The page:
First try having the heater on for 30 minutes out of every 2 hours. If the room remains comfortable the whole night, or especially if you get too hot in the middle of the night, try spacing out the time that the heater is on. Perhaps for 20 minutes out of every 2 hours or 30 minutes out of every 3 hours. Continue spreading out the intervals between the times that the heater is on until you actually feel chilly at night. Then return the interval to a slightly more frequent, more comfortable one.

Hope this method helps you save money on your utilities bill!
What do you do to keep yourself and your family warm at night?

More keeping warm at night techniques will follow in another post.


  1. I think a lot of people see heating as a necessity, because it is, but overheating is not, as you said.

  2. Heating is a necessity if you live in a cold climate. But who says the heating needs to be electric heating or oil heating or gas heating? Why can't the heating come in the form of warm pajamas and a warm blanket, or a hot water bottle? Etc...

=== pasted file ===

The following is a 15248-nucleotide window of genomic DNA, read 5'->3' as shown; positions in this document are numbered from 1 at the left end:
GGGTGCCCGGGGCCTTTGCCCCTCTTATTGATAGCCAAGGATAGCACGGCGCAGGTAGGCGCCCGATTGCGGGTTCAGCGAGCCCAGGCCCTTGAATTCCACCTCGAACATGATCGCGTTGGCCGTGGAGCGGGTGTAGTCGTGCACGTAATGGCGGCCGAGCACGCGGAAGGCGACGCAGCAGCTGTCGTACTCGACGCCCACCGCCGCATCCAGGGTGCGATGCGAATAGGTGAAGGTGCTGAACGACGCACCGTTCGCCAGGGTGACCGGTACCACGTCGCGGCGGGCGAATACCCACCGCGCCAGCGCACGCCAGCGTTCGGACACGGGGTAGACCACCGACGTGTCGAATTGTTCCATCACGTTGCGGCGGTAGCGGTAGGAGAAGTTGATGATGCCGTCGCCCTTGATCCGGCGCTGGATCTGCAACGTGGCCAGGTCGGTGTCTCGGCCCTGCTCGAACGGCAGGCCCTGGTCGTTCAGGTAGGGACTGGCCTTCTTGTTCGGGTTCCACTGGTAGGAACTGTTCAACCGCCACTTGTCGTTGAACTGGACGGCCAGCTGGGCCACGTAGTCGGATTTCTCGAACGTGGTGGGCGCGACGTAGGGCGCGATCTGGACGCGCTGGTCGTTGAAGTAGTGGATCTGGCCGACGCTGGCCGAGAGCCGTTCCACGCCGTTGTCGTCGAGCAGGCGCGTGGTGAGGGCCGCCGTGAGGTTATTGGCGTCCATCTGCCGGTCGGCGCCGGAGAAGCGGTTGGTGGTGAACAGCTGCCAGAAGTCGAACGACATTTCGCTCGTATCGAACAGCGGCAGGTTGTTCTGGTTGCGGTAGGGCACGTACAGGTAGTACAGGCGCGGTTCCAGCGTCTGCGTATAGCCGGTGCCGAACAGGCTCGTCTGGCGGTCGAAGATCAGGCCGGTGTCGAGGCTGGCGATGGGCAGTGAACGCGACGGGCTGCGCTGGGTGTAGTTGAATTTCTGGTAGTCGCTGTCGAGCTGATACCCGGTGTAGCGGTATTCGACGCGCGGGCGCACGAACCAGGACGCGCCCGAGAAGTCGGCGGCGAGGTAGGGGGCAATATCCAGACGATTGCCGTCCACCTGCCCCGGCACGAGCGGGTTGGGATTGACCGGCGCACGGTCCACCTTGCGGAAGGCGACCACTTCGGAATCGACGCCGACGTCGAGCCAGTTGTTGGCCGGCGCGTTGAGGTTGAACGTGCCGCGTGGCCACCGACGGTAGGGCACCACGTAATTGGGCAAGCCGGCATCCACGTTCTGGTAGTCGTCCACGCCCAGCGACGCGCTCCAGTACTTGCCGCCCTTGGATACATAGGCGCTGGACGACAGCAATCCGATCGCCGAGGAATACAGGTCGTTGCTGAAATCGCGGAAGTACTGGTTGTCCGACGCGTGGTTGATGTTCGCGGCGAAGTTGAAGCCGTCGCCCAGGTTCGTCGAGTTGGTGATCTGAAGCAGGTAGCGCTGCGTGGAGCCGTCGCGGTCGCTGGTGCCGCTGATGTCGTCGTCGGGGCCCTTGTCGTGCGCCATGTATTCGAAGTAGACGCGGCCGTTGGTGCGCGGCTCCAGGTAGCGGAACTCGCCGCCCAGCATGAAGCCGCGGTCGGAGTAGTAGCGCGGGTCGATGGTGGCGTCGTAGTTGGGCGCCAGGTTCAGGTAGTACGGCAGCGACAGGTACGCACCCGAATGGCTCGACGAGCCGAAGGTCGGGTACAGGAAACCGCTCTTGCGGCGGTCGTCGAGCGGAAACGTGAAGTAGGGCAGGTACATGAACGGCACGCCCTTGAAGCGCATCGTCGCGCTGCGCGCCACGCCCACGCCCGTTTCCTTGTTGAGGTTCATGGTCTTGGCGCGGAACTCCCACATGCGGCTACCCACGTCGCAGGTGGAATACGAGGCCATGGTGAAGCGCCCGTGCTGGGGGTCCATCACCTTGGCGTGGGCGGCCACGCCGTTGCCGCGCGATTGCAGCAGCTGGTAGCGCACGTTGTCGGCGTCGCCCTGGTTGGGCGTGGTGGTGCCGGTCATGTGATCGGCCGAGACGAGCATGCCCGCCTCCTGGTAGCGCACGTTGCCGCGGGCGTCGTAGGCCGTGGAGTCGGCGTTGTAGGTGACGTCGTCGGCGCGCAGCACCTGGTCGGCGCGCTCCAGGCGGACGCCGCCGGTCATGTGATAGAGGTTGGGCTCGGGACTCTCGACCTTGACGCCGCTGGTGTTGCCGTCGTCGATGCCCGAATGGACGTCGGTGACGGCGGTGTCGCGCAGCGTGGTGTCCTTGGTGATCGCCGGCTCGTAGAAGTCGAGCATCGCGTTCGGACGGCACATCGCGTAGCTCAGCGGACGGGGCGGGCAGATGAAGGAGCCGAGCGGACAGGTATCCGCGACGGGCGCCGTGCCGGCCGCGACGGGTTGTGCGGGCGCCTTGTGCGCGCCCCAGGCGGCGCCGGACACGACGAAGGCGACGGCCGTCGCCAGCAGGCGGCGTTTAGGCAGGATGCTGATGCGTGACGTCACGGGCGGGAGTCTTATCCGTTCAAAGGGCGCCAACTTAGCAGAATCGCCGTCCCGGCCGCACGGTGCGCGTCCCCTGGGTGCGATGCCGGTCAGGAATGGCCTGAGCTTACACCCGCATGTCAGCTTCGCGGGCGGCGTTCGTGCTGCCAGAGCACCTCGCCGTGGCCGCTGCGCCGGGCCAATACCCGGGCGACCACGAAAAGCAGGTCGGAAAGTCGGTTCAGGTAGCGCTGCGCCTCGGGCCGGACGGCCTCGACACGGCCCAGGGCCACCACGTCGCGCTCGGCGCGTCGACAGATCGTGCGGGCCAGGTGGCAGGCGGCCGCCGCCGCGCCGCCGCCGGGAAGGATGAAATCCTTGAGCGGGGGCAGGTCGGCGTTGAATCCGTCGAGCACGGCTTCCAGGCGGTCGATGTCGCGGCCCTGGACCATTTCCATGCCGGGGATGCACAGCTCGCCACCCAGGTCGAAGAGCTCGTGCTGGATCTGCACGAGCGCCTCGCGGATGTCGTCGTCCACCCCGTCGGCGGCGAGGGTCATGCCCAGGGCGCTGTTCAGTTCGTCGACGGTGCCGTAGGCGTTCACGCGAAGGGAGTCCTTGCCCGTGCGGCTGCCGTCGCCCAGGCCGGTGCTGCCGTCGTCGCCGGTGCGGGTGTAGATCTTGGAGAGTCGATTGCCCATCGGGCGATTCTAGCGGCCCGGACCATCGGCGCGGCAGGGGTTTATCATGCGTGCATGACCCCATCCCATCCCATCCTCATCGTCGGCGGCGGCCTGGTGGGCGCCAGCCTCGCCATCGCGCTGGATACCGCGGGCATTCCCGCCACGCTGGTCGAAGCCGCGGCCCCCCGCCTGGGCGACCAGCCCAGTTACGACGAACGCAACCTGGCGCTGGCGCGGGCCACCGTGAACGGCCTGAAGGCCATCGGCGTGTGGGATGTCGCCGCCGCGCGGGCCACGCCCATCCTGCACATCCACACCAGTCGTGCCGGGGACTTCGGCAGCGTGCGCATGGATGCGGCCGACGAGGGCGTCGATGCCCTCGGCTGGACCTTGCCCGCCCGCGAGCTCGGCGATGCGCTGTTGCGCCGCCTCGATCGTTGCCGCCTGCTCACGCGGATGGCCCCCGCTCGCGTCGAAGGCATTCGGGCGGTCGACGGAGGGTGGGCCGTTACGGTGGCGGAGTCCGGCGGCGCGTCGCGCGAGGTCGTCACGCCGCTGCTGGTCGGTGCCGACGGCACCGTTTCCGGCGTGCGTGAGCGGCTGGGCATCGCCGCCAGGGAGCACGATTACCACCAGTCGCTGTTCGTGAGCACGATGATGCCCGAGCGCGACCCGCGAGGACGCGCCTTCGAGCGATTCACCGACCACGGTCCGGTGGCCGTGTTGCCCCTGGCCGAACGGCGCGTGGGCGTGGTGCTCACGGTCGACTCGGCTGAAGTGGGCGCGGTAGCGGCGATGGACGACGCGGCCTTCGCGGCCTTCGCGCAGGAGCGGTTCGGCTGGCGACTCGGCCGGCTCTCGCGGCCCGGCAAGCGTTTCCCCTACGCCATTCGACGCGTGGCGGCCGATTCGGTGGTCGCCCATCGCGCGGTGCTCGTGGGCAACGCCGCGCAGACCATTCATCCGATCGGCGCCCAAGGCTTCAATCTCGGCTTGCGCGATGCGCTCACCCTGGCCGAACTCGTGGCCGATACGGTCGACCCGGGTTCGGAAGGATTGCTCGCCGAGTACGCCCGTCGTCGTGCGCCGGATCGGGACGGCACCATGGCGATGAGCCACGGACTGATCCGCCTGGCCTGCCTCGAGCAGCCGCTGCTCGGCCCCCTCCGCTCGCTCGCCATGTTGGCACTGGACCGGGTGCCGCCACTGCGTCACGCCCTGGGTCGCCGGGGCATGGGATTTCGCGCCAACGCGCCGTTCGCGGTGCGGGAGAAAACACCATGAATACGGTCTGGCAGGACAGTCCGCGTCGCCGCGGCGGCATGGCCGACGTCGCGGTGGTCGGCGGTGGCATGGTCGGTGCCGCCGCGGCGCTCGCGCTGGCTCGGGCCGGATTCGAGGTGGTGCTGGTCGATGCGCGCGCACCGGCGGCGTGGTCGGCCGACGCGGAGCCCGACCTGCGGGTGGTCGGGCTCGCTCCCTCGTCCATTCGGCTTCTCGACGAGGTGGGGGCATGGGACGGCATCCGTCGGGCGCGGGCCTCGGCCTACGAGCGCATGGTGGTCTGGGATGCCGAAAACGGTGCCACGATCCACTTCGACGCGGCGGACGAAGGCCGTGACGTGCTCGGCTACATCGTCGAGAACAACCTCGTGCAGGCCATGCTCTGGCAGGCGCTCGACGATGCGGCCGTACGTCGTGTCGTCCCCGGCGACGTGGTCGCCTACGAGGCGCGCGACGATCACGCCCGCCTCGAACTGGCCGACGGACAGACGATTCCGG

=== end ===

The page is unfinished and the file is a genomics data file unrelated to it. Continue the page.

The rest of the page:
3. when you live in a very cold climate, when, such as today, the high temp of the day reached 18 degrees farenheit, if you didnt utilize any heat at all your pipes would freeze and burst. You cannot put warm pjs and a blanket on your house. :)

    But I do understand the point of this post, there's no need to overheat the house either. The winter shouldn't feel like it is the summer, and vice versa. What I like to do in the winter months is to keep the house at about 62 degrees at night, when everyone is under their nice warm blankets. and during the day, when we're home, keep it around 68 degrees. We keep the house at this temp using an energy efficient thermostat - they save lots of $$$ on the heating bills.

  4. Definitely no need to overheat in the winter. You're correct- the main purpose of this post was that winter should feel like winter and summer like summer- no need to go overboard on heating and cooling. Your house can be chilly, not "comfortable" and then you just wear a sweater to make yourself comfortable.

    Keep in mind that I have readers from around the globe, so even if something isn't as applicable to you, it is applicable to others.
    When I lived in the Snow Belt in the USA, my parents would keep the house at 55 at night. Chilly, yea. But not freezing. Warm pajamas and warm blankets definitely kept us warm enough.